“Celeste” by Werllayne Nunes
“Celeste” by Werllayne Nunes; courtesy of Mehari Sequar Gallery

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Painting was not Werllayne Nunes’ first career choice, but it was always a true love. After completing medical school in 2003, Nunes decided to become a full-time artist. His current show, Palace of Power, at Mehari Sequar Gallery proves he made the right decision.

Nunes is the portrait of the quintessential genius artist. Just disheveled enough, he looks as though he might begin painting at any moment. His hair is graying and stands wildly atop his head. His mannerisms are quiet and shy. And his speech—Portuguese is his first language—is sort of erratic.

Growing up in Brazil, Nunes didn’t dream of being an artist and he wasn’t exposed much to art. But his father, a sign painter who would make large signs for Mother’s Day or Christmas, bought him his first set of oil paints. With those art supplies, Nunes confesses, he painted like a kid would—houses, trees, birds. He didn’t know being an artist was possible. “I didn’t know I could be in museums or galleries,” he says. “I knew I liked to draw and paint, but I didn’t have anybody to give me information. They didn’t teach this in Brazil at that time.”

As a young man, he decided to go to medical school because he knew his parents wanted a good life for him, and, as the eldest of three children, he would set an example. He went to school in Spain, where he went to a museum for the first time. He was 23. 

When he saw the art, he realized, “That’s what I want to do.” But he was hesitant to tell his mother, he says. “I didn’t want to steal her dream. My dream is not only about me … it’s about my mom too. It’s about everybody that’s around me. My family. So, the dream that affects me, affects everybody.”

Soon after realizing he wanted to paint, he went to his mother and got her blessing. He gave up medicine to create art full time. “People said, you can do both,” he recalls, “but if you want to be good, you have to choose. Painting is not a hobby. No, this is serious.” 

Nunes paints every day. “If I don’t paint, I’m very cranky, my humor changes, and I start to think I’m going to be the worst artist ever.” Though the details in his artwork might suggest otherwise—because he paints with such passion—Nunes is completely self-taught.

Palace of Power, the name of his current exhibit at the Northeast D.C. gallery, speaks to the idea that even places considered meager by some have the ability to be palaces for others. In the center of the gallery space is a corrugated metal structure, mimicking a home in Brazil’s favelas. Above it, hangs a chandelier. “When I was a kid, I heard this guy say that living in a favela is like living in a castle, and I never forgot that,” Nunes says.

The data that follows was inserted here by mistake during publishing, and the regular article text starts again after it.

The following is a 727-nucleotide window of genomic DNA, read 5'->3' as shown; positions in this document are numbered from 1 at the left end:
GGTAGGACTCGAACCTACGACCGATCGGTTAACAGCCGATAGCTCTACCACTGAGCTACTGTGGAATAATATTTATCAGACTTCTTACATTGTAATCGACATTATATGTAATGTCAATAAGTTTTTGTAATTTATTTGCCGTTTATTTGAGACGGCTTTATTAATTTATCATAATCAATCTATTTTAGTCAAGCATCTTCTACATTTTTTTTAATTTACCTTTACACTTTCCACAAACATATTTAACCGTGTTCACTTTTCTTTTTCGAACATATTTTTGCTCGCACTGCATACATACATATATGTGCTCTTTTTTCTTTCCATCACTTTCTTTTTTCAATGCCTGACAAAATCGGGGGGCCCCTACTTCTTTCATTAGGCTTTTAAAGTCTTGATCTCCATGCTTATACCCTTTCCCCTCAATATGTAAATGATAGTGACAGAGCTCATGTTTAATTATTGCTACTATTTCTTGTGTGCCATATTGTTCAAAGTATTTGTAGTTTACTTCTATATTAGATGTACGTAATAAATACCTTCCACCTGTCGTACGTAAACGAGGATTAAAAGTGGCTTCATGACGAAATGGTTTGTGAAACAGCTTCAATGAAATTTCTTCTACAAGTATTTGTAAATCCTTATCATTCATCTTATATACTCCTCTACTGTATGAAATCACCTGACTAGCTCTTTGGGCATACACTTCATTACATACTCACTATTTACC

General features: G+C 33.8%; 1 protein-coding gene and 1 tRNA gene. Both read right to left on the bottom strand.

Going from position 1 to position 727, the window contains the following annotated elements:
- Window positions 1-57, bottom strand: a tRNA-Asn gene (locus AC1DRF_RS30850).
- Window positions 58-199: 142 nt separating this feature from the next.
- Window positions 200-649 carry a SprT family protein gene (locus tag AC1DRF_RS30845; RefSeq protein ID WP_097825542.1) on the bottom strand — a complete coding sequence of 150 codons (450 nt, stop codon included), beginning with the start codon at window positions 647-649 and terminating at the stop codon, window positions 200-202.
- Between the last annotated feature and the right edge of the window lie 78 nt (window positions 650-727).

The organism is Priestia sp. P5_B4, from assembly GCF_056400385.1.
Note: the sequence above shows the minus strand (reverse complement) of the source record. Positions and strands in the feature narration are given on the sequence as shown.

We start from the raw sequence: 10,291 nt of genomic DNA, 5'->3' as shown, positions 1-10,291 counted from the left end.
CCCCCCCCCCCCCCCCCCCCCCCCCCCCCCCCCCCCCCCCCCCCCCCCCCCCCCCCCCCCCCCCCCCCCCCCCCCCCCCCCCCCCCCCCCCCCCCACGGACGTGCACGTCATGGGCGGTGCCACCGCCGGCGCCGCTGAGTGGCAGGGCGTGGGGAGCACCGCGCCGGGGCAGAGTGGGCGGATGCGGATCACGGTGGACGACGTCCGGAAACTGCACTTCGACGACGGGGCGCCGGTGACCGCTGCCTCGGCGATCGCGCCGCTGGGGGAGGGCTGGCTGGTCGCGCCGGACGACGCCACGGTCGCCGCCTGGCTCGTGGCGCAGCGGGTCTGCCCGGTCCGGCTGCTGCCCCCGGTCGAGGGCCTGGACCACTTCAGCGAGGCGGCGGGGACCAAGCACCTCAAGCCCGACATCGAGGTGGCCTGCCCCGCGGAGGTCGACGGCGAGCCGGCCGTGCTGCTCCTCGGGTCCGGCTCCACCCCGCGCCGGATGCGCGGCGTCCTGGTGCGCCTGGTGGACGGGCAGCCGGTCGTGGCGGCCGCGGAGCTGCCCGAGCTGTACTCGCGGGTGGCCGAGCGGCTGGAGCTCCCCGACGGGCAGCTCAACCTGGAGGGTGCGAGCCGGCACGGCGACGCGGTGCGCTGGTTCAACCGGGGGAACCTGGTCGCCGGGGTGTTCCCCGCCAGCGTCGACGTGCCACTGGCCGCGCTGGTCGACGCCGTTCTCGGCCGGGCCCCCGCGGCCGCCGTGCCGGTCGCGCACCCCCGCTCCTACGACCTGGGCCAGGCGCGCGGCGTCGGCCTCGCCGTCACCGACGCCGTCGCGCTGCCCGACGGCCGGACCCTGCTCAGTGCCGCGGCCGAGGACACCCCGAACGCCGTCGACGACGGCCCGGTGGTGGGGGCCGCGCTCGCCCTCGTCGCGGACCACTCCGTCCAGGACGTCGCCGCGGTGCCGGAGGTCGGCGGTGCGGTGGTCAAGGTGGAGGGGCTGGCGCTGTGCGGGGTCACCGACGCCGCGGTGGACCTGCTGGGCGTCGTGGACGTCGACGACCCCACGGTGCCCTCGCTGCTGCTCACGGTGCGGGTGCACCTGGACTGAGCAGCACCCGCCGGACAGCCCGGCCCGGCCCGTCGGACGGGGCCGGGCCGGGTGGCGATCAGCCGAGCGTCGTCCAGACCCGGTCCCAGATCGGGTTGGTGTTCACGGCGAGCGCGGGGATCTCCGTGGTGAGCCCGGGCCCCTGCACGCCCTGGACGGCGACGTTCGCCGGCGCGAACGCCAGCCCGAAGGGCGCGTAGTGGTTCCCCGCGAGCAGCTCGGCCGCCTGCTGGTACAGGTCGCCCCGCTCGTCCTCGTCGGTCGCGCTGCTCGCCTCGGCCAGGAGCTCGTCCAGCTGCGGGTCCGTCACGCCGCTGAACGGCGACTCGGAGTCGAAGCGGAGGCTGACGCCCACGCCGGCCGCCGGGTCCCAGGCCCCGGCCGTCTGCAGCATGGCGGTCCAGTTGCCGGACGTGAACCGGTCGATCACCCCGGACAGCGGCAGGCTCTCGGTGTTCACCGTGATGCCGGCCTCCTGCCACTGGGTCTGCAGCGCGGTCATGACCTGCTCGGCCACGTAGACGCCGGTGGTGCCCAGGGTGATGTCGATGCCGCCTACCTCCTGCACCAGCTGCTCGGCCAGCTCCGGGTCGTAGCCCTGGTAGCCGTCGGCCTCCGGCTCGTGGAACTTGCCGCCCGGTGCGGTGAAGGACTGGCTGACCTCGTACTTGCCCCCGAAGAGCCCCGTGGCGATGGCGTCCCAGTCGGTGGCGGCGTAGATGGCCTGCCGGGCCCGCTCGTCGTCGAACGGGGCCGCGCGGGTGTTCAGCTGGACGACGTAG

He believes in visual magical realism—the concept that the magic existing within his sitters can be rendered onto their portraits. Nunes takes pictures of Black children and places them on canvases with colorful, geometric backdrops suggesting that magic exudes from inside of each of them rather than capturing their lived environments, which often are not the safest or most fruitful in terms of resources. While he photographs his subjects, he also gets to know them and what they like.

“I have to put these kids in the best environment possible,” says Nunes. “They deserve to be in the best perspective ever.” He paints children because they remind him of his childhood—full of play and imagination. But it’s also about realizing that it’s important to cultivate power to help kids grow their self-esteem and confidence. 

In one of his most striking artworks, “Celeste,” he notes that she loves her community. It was not something Nunes expected from someone so young. He decided to place her image foreground to the favelas, though she is not from there. In this complex painting, Celeste’s arms mimic a horizontal line across the canvas that creates a horizon. The favelas are reflected as if water has created an identical mirrored image. Each minute element of the favela is replicated in a mirrored way below the horizontal line. In another work, “Us,” he repeats this mirrored image style and it’s masterful.

The beauty in the way he renders his subject suggests it comes from love. Each coil of hair in his paintings are detailed and attentive. The shadows replicate photographs. And the details, up to the dirt on a subject’s elbow, deceive the eye into thinking the subject is real rather than an image captured in oil. To truly experience Nunes’ work, his paintings need to be seen in person—photos don’t do them justice. Seeing the quality of paint on canvas helps to understand that these aren’t photographs. They’re paintings amazingly created by the human hand.

Palace of Power is on view through Feb. 26 at Mehari Sequar Gallery. meharisequargallery.com. Free.